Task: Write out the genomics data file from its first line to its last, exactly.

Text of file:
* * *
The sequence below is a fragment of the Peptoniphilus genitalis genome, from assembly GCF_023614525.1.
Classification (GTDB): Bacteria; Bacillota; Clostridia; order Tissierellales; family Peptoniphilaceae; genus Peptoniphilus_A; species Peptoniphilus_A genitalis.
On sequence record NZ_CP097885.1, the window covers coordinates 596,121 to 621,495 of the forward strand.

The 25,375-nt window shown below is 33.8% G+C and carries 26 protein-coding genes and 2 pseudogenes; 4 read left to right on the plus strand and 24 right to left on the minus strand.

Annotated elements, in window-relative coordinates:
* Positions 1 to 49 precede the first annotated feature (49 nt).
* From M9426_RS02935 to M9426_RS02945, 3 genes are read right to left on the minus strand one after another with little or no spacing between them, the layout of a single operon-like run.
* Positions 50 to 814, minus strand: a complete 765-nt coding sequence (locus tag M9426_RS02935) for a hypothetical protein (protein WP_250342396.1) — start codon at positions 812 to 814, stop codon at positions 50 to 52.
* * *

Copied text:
The sequence below is a fragment of the Peptoniphilus genitalis genome, from assembly GCF_023614525.1.
Classification (GTDB): Bacteria; Bacillota; Clostridia; order Tissierellales; family Peptoniphilaceae; genus Peptoniphilus_A; species Peptoniphilus_A genitalis.
On sequence record NZ_CP097885.1, the window covers coordinates 596,121 to 621,495 of the forward strand.

The 25,375-nt window shown below is 33.8% G+C and carries 26 protein-coding genes and 2 pseudogenes; 4 read left to right on the plus strand and 24 right to left on the minus strand.

Annotated elements, in window-relative coordinates:
* Positions 1 to 49 precede the first annotated feature (49 nt).
* From M9426_RS02935 to M9426_RS02945, 3 genes are read right to left on the minus strand one after another with little or no spacing between them, the layout of a single operon-like run.
* Positions 50 to 814, minus strand: a complete 765-nt coding sequence (locus tag M9426_RS02935) for a hypothetical protein (protein WP_250342396.1) — start codon at positions 812 to 814, stop codon at positions 50 to 52.